17 December 2015

Spain’s radical centrists could sweep Sunday’s elections


Imagine if there had been a counter-party to the SNP in Scotland. Not a national movement like the Better Together campaign from 2014, but an actual Scottish party which looked at the hypocrisies, hyperboles and hallucinations of the SNP and the separatists and presented a credible alternative. Now imagine that this new upstart became the second largest party in the Scottish parliament, offering a commitment to social welfare but with liberal labour reforms and a better education system. In a national election, what if this pro-union centre party were to take on the established left and right? What would happen?

Spain is about to find out. Ciudadanos (meaning “citizens”), the Catalan party founded to oppose supporters of an independent Catalonia, has made huge gains over the past year, and promises to shake up Spain’s national elections this Sunday.

In the forty years since Franco’s death and the country’s transition into democracy, Spain has been a two-party state. Yet since the financial crisis, it has become clear that Spanish voters are disenchanted with the two major parties: the right-wing Popular Party (PP) led by current Prime Minister Mariano Rajoy, and the left-wing Spanish Socialist Workers’ Party (PSOE) led by Pedro Sánchez.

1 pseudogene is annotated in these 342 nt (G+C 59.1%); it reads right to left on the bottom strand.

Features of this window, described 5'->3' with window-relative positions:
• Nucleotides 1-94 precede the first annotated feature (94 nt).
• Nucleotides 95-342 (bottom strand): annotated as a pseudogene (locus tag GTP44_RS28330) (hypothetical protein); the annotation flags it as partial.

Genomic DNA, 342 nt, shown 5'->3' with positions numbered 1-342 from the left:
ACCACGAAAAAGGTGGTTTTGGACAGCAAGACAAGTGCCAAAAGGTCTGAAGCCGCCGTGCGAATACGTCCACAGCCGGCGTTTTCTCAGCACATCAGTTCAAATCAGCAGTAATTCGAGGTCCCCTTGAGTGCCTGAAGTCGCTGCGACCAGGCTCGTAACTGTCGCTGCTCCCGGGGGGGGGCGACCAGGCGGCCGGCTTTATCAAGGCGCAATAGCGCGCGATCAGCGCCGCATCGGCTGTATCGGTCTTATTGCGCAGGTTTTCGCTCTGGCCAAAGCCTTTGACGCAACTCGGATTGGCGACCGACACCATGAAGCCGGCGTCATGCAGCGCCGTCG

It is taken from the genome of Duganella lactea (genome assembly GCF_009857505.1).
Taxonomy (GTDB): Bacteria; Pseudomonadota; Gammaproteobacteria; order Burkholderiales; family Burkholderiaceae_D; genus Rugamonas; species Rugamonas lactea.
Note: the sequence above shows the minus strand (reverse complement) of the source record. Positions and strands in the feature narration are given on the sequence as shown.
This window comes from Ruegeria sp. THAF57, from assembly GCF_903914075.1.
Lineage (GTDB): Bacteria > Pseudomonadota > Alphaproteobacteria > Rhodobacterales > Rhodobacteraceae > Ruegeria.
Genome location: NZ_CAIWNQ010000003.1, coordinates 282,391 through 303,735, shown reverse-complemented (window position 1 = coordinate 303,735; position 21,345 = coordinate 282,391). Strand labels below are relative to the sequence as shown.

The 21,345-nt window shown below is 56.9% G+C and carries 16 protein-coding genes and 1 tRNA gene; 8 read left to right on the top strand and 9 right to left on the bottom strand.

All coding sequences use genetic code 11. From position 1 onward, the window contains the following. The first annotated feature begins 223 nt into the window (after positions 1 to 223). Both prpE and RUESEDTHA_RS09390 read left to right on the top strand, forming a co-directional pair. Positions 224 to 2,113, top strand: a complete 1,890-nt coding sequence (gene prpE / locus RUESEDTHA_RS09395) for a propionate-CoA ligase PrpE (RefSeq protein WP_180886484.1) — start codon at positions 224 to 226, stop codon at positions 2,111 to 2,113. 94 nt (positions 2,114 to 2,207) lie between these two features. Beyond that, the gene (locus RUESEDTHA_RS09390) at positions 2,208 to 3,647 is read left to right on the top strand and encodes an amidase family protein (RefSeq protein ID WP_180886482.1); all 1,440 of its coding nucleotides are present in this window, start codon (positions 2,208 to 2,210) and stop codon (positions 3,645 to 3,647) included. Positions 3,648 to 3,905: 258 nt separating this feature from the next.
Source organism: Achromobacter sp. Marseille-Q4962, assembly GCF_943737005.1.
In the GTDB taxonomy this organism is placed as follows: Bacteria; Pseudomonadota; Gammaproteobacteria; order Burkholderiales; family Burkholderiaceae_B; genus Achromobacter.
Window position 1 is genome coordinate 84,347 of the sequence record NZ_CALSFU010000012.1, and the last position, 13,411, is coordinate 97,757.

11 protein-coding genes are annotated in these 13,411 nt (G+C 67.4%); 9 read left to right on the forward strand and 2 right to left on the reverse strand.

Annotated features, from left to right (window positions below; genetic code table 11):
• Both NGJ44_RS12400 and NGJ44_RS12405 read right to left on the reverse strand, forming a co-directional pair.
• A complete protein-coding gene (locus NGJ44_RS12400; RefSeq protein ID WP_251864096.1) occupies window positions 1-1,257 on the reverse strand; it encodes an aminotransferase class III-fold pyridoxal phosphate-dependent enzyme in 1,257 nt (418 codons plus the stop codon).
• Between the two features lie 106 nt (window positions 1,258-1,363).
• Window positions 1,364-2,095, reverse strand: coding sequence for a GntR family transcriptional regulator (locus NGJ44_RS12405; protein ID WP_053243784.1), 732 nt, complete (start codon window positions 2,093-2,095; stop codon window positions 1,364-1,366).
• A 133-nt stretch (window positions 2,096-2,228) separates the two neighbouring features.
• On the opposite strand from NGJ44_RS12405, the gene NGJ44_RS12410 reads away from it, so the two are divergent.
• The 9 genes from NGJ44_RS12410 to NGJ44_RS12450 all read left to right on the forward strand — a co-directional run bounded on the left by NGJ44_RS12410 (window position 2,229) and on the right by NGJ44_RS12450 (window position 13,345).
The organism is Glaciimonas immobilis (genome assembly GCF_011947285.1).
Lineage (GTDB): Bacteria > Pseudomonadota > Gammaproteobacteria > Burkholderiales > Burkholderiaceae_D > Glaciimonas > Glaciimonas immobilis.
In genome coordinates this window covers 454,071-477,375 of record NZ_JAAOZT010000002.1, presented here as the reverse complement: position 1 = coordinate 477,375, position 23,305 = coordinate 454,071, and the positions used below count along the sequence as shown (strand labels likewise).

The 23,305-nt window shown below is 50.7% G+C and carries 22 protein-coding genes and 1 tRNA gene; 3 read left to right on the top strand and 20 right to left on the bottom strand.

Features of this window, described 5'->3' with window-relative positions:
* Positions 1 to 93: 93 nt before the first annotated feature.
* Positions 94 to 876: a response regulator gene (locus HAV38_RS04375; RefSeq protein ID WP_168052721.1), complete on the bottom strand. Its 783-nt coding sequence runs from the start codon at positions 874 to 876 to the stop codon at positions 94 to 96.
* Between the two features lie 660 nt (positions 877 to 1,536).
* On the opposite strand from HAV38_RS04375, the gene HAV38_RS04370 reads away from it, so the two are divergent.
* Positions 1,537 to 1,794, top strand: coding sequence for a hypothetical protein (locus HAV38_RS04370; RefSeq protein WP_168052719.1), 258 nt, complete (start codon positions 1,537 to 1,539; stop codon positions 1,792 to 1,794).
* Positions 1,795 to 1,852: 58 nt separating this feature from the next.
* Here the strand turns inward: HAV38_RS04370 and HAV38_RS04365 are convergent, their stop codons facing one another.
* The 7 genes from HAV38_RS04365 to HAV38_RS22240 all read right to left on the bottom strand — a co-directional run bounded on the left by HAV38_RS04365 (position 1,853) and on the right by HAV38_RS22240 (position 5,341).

For a while, all eyes were on the far-left anti-establishment Podemos (“we can”). Seen by many across Europe as the sister party to Greece’s Syriza, Podemos’ platform was simple: end austerity, challenge government elites, and “make rich people pay taxes”. Its leader, Pablo Iglesias, is a ponytailed academic with a pierced eyebrow and the air of a revolutionary from a bygone age. In the two years since founding Podemos, he has attained the status of cult leader among his supporters.

With such a challenge from the hard left, one might expect a similar insurgent from the right. Instead, where other European countries have seen the rises of UKIP, Front National, Alternative für Deutschland, and Golden Dawn, Spain has Ciudadanos, an insurgent party of radical common sense.

How can a new party challenge from the centre? Firstly, by attacking the political corruption and cronyism which has permeated the two major parties. But all newcomers claim their rivals are aloof and corrupt. What is remarkable about the platform presented by Albert Rivera, Ciudadanos’ leader, is its balance.

Rivera has been clear that he stands for Spain’s strong welfare system. But he also favours liberalising the labour market, getting rid of the two-tiered system which discriminates against temporary workers while offering inflated protections to incumbents. He wants to simplify the tax code, cut income and corporate tax, but eliminate loopholes and deductions as well. Other aims include reducing bureaucracy, reforming the political system, and finding a way to reverse the brain-drain that has seen Spain’s brightest and best fleeing to other EU countries.